The Book of The Royal Art, by: Bo Yin Ra – Book Review
Bô Yin Râ is the spiritual name of Joseph Anton Schneiderfranken, who lived from 1876 to 1943 and published forty books answering many of the questions of human existence. Being contacted by a group of publishers wishing to publicize the author’s messaging, I had the privilege to review The Book of the Royal Art, a bi-lingual (German – English) translated version of the original German into a final form of contemporary English. For those who are bilingual, the German/English book is superb, and for those of only English understanding, the version of the book without the German is preferable as a choice. Each hard-bound edition is represented in its case binding and smooth opaque off white acid-free paper, signifying the quality of this work.
As there is no criticism a humble reader can make of the author’s content, I can only provide my profound appreciation of the philosophy and insight so eloquently scribed. The pages of poems and teachings in “Royal Art” encompass metaphors titled The Harvest, Know Yourself, The Danger of Vanity, The King’s Question, and Oneness, to name a few. As their titles suggest, tersely reduced logical truisms are sequentially articulated with candor and pontification demonstrating the intimate understand Bô Yin Râ had to his reading audience. Newcomers to his teachings need to slow down, to the era before the instant communication of cell phones, computers and the Internet, and rejoice in the peaceful freedom of intellectual visionary awareness, from the masterful teachings of Bô Yin Râ.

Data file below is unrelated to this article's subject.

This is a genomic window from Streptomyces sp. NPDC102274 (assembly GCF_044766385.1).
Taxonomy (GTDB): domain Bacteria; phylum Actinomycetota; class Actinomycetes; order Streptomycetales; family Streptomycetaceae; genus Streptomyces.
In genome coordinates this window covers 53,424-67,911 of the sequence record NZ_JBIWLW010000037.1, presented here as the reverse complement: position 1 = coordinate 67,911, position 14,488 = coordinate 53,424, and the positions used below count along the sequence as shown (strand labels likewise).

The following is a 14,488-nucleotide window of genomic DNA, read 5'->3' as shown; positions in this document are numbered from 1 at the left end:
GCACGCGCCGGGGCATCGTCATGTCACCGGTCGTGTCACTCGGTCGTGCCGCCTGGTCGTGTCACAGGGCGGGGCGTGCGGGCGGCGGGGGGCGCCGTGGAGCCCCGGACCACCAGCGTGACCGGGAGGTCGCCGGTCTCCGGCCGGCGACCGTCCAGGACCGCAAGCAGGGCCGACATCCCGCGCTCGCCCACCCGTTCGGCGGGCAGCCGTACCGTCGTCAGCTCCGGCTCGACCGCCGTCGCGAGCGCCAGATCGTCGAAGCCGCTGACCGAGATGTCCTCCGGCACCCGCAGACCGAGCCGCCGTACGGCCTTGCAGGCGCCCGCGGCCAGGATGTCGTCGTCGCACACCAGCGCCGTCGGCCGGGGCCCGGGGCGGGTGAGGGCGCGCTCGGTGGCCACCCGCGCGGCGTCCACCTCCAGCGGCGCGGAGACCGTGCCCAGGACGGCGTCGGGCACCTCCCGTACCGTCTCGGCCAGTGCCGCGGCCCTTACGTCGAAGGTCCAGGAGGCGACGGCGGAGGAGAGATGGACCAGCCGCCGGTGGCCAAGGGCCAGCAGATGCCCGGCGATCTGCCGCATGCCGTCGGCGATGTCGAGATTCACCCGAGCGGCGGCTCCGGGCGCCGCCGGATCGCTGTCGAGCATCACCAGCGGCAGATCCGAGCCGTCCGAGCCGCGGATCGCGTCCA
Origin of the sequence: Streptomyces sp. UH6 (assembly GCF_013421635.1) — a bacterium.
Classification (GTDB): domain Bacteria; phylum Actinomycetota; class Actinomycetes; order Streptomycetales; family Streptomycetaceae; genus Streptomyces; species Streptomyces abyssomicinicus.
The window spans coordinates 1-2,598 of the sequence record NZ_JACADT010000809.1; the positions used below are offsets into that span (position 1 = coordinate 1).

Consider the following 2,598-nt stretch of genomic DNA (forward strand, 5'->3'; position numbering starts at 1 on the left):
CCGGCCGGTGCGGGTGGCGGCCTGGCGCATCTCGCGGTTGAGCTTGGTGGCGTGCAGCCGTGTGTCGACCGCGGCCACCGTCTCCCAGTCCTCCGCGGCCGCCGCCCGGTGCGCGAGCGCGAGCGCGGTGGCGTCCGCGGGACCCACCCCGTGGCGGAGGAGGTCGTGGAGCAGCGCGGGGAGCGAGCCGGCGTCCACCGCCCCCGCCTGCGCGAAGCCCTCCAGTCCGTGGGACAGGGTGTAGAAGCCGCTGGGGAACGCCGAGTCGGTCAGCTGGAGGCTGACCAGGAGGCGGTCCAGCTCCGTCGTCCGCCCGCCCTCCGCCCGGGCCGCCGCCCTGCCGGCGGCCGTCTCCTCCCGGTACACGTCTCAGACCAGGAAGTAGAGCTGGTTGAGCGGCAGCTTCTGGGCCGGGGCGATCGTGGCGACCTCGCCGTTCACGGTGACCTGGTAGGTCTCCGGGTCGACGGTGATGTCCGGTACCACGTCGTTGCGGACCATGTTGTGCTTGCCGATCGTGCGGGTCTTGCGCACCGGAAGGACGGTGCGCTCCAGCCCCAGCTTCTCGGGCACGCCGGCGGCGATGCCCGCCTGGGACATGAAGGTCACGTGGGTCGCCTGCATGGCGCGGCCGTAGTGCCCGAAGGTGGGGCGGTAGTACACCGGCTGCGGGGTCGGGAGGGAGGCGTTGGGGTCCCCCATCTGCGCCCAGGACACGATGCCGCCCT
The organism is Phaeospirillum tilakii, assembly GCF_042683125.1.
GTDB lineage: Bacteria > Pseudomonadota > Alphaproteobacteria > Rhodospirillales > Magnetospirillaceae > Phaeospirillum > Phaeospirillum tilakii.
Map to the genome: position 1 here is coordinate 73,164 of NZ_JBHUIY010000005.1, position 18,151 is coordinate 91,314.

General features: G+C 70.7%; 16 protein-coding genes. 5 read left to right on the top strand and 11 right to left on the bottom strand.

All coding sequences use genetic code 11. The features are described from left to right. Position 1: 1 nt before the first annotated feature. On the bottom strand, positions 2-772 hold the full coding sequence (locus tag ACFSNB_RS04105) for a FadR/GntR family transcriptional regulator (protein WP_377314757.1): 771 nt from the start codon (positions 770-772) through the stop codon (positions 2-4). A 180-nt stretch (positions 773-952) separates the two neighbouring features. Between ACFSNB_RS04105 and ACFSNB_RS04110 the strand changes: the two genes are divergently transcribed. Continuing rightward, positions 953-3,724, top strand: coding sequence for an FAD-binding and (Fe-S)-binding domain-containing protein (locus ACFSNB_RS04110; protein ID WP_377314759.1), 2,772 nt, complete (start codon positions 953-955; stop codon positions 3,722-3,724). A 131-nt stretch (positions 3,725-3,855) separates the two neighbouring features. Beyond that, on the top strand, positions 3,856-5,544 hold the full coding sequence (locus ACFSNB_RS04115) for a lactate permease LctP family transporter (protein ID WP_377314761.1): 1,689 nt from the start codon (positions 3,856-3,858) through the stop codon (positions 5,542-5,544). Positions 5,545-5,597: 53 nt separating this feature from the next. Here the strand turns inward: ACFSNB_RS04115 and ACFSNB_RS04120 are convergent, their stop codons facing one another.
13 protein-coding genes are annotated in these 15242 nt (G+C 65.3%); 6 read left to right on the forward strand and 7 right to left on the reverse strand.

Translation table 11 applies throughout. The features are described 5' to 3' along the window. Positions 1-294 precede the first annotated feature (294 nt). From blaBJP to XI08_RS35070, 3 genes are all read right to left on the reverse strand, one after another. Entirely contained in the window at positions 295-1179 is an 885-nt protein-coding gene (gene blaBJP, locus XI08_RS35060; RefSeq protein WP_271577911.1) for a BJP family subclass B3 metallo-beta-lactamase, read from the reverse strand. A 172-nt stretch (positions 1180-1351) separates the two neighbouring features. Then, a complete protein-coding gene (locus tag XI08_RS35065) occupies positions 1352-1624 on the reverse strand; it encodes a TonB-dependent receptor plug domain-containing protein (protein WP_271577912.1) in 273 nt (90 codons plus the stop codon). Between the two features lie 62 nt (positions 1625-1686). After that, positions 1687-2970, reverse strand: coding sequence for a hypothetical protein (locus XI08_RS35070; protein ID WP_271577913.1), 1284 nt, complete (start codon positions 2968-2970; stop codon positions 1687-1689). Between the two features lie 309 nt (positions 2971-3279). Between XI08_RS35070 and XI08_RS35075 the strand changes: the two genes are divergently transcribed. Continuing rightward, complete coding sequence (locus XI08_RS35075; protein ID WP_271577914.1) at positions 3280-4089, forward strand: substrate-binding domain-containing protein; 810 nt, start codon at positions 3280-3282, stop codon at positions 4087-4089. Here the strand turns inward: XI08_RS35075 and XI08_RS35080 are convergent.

In one’s quest for understanding the root of life’s meaning of existence, the innate light which is in all of us needs to be viewed without distraction, his teachings profess. To paraphrase, one needs to follow your path of spiritual direction and uncover for yourself the significance of your existence, as those who tell you the meanings are ordinary people which have found it within themselves by struggle, sacrifice and suffering at times. “The man who wants to learn to hear God must first of all learn to hear himself,” the author writes. “Only to him who has learnt to hear himself can be applied the teaching which we put here into words,” he concluded.
There is tranquility in Bô Yin Râ’s writing which nurtures his readers in womblike serenity. Although being acquainted with his teachings some 35 years ago in graduate school, I found this visitation of his philosophy to be ideally suited to my more mature, 6th decade of my life. Time spent with this impeccably bound edition was cherished by me and I read the work twice, picking up much more on the subsequent reading. As the teachings of Bô Yin Râ have created a culture of followers wishing to dwell in the house of the author’s spiritual understanding, I indeed look forward to revisiting his work in all categories of philosophy and self-actualization of the light in my own vision. The recently translated to English versions published by Posthumus Projects Amsterdam would be advised as a collection to possess.